by Cat Edwards
Thomas Fischer via Flickr.com
The Nobel Prize for Literature was established in 1901, alongside four other prizes in fields that the scientist Alfred Nobel deemed of great importance to society. Since its first presentation, the prize has been issued every year, with exceptions made only for the inter-war years. In 2018, the award for Literature was not given, as, following the #MeToo campaign, the awarding board became the subject of speculation regarding instances of sexual misconduct and utilizing the position on the board for private financial gain.
In April this year, author Jean-Claude Arnault, husband to board member Katarina Frostenson, was involved in a scandal regarding sexual harassment and assault as eighteen victims came forward to recount their trauma. Although Arnault denied the accusations, he was later convicted of rape and received a two-year jail sentence. It was also speculated that Frostenson and her husband had been leaking the names of the winners before the official announcements, in order for friends to benefit from bets that they had placed on certain nominees before the formal announcements.
Following the scandal, three board members resigned, as they felt that the board secretary failed in her decision not to pursue legal action against Arnault. There are currently only ten active members of the committee following various disputes amongst the members and the prize-giving body. Considering the prize committee was initially made up of eighteen members, this does not bode well for the future of the prize, as they do not have enough active members in order to agree on an additional member of the committee according to their initial guidelines.
2018 has been a year of histories of sexual assault coming to light, and persecutors facing the disgrace they deserved. The courage shown by those affected by Arnault’s actions is admirable, and his discrediting is a step in the right direction. Investigations have been launched into the actions of both Arnault and board member Frostenson, and this year’s award has been postponed to 2019.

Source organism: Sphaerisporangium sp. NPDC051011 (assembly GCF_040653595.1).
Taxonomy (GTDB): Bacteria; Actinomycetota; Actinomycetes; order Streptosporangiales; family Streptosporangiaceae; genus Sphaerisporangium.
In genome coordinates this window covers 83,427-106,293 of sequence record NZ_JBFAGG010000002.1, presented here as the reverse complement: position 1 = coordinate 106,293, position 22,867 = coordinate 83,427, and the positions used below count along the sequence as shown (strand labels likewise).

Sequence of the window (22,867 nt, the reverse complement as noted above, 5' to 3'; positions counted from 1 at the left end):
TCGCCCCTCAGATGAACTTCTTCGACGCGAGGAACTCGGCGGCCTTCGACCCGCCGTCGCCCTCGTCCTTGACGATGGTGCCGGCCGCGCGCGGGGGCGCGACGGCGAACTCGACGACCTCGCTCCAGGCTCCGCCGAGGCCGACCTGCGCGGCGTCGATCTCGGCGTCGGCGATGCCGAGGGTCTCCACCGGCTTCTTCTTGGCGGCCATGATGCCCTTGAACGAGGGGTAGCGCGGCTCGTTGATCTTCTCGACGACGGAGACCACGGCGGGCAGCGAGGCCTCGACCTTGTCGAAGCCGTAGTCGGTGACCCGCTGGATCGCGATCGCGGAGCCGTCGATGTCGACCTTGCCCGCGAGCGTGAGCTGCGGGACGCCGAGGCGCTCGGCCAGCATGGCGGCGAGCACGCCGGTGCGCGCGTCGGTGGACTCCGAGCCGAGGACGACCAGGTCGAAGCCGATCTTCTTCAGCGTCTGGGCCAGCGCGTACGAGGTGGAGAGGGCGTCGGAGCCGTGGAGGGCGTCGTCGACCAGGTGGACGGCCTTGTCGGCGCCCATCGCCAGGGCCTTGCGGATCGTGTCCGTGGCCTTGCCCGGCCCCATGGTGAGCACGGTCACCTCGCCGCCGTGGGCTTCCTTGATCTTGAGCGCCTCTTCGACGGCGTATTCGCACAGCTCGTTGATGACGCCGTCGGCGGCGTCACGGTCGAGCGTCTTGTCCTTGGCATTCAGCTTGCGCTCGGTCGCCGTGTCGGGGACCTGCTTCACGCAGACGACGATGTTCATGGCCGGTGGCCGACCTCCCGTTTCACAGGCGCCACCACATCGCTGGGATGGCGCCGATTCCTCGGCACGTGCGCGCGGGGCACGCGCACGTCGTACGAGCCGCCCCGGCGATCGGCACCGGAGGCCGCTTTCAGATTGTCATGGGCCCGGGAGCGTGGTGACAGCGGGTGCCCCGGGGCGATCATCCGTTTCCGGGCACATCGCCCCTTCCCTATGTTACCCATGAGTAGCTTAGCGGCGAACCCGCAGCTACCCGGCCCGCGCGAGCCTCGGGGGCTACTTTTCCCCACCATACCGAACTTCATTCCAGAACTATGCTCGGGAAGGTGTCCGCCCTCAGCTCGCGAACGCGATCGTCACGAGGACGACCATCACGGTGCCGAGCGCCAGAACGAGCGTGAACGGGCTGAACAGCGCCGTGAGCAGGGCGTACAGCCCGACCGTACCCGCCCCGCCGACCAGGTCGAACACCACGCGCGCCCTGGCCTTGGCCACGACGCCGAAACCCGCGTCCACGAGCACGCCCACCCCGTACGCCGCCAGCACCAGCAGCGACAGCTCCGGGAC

However, their public silence on the issue and the board members’ inability to condemn these actions is disheartening. Without proper action, the Nobel Prize and its committee face losing the authority that they have garnered over the last century. Perhaps, in their silence and refusal to provide an award this year, they are attempting to offer a rebuttal, but this argument lacks gravity. As women were previously silenced about their abuse at Arnault’s hands, it does not feel like the Nobel Prize for Literature committee, in refusing to actively challenge these accusations and voice their disdain for Arnault’s abuse, is taking a firm stance.
These great institutions must be able to address the moral problems that threaten to corrupt them and must lead the way for a future where there are no Harvey Weinsteins or, in this case, Jean-Claude Arnaults, in positions of power. The Nobel Prize for Literature is assessing its current position, as well as not issuing an award this year, and I believe that this active pause calls for a regeneration. The current system is broken, and so, in order to evolve in this new era of accountability for sexual misconduct, the organisation must be able to hold itself to account and prove itself as an example for how to properly address and move forward from issues of corruption and assault. The lack of a prize for literature this year must take on a symbolic stance in the history of the prize and demonstrate that sexual assault and behaviour of this kind will not and should not be tolerated.